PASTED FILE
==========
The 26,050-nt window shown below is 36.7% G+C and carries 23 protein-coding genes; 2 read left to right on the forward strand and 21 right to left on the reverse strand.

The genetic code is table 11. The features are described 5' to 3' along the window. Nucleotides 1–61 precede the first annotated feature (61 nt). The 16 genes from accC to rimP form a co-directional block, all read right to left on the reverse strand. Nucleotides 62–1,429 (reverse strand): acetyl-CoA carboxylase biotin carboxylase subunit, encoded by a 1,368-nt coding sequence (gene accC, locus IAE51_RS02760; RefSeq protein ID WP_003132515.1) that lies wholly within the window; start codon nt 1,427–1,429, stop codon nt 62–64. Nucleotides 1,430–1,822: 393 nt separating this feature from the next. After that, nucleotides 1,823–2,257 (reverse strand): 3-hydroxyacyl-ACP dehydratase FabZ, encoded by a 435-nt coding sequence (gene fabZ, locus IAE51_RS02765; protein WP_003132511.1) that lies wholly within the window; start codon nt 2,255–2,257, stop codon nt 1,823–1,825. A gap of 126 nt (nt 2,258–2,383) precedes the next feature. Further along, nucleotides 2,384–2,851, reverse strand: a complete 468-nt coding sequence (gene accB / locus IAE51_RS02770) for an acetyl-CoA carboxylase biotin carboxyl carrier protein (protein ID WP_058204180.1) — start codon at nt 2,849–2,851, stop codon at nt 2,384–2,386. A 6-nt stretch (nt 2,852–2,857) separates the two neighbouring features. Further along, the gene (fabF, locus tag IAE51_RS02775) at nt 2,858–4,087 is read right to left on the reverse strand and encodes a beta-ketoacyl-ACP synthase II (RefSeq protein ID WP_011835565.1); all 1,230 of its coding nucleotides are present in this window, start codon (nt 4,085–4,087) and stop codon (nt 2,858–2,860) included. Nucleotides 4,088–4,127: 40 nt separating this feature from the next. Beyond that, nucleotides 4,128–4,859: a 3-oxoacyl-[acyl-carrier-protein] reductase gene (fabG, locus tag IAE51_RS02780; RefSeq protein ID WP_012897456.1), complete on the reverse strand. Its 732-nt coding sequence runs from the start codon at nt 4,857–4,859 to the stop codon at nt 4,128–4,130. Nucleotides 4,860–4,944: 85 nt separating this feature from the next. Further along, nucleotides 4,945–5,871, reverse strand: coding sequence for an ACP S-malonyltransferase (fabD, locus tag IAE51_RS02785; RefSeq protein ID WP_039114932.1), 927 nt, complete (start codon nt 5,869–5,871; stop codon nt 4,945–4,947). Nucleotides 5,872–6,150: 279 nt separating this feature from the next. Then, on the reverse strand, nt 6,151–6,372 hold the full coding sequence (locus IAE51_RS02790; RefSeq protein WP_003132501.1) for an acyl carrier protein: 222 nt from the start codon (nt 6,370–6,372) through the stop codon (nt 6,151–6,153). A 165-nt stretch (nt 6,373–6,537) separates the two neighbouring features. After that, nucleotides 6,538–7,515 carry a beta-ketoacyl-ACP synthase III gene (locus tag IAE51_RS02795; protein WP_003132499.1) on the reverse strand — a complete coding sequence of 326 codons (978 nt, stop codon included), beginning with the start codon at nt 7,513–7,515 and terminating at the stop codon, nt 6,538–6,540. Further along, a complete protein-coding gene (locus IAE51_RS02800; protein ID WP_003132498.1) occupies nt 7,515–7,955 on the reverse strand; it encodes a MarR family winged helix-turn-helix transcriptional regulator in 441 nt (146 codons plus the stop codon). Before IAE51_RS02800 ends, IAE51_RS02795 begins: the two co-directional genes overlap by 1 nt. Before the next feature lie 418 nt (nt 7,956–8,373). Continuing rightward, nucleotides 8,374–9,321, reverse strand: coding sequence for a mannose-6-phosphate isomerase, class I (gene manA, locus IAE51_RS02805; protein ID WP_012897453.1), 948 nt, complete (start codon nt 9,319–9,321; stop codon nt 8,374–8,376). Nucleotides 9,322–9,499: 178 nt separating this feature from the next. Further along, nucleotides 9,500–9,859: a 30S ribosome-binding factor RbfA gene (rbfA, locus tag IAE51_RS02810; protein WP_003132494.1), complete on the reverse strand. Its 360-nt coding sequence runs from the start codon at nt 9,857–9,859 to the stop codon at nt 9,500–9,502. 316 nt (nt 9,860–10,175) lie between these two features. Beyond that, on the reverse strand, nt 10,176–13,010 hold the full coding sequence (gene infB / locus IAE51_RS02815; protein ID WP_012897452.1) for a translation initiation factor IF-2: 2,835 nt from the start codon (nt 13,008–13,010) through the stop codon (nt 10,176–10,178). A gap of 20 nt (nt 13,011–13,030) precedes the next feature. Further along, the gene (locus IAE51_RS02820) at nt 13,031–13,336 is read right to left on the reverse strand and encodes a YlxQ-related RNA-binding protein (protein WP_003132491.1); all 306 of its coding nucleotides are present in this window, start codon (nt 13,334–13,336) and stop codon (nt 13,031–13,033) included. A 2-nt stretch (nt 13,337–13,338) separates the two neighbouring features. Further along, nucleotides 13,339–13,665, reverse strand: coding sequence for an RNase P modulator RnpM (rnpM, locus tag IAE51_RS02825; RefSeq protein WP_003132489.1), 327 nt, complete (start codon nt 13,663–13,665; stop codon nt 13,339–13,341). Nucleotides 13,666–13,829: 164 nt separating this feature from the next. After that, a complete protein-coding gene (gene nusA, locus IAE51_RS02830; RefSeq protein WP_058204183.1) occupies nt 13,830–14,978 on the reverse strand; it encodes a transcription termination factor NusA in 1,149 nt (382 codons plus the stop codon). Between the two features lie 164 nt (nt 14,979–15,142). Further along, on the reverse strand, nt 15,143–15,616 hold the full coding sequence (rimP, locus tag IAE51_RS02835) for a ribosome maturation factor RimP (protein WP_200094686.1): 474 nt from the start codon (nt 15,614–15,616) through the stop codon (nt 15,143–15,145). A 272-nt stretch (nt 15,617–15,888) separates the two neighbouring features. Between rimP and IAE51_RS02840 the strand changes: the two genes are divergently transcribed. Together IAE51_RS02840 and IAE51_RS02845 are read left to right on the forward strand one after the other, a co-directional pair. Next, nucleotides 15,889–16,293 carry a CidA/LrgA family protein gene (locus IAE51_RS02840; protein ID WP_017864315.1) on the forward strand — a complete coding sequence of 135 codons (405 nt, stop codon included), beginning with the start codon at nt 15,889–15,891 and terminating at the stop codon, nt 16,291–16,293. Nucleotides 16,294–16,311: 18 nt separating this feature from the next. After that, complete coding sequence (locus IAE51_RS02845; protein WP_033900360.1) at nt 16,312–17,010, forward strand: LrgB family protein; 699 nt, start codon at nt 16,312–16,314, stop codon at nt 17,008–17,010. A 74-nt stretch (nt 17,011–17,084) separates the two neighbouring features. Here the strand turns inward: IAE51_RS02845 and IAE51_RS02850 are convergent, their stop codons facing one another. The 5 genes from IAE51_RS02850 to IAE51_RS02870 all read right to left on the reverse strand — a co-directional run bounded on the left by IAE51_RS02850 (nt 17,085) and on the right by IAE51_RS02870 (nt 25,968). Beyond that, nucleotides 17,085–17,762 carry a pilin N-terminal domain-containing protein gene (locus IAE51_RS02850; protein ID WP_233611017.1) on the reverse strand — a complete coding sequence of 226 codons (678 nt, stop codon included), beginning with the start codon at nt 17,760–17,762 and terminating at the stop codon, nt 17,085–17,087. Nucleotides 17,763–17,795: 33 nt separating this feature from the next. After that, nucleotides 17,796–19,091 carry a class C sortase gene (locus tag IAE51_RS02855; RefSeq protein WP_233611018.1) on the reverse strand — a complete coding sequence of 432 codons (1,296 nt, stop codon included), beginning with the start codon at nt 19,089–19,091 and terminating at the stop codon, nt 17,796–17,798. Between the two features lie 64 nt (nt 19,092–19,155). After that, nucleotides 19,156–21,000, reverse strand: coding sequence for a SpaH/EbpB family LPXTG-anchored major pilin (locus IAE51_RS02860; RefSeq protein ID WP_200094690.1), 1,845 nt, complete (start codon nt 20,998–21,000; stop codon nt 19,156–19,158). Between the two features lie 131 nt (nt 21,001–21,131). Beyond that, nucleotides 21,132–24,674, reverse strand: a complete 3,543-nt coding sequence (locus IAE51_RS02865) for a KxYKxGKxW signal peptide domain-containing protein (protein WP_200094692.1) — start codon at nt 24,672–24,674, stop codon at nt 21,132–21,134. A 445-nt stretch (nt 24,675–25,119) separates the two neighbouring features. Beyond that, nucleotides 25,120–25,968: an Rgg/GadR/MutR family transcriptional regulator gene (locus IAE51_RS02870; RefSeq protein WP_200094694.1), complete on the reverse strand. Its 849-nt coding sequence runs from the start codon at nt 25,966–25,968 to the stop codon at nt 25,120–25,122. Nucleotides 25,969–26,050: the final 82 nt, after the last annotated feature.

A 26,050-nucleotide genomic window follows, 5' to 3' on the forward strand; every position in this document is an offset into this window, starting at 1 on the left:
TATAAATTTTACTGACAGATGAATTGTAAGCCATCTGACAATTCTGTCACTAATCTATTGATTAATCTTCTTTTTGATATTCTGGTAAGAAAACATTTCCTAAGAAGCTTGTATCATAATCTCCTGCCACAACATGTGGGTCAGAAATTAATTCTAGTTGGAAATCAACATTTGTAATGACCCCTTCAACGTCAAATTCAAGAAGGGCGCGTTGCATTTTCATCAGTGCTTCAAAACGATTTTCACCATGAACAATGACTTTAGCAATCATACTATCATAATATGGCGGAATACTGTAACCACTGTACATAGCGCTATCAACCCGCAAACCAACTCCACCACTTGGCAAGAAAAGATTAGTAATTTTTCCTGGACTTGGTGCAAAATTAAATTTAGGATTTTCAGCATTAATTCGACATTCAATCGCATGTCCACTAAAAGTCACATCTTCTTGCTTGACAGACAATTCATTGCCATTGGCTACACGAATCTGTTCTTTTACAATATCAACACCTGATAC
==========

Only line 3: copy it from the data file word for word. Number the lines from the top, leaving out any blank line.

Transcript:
A 26,050-nucleotide genomic window follows, 5' to 3' on the forward strand; every position in this document is an offset into this window, starting at 1 on the left: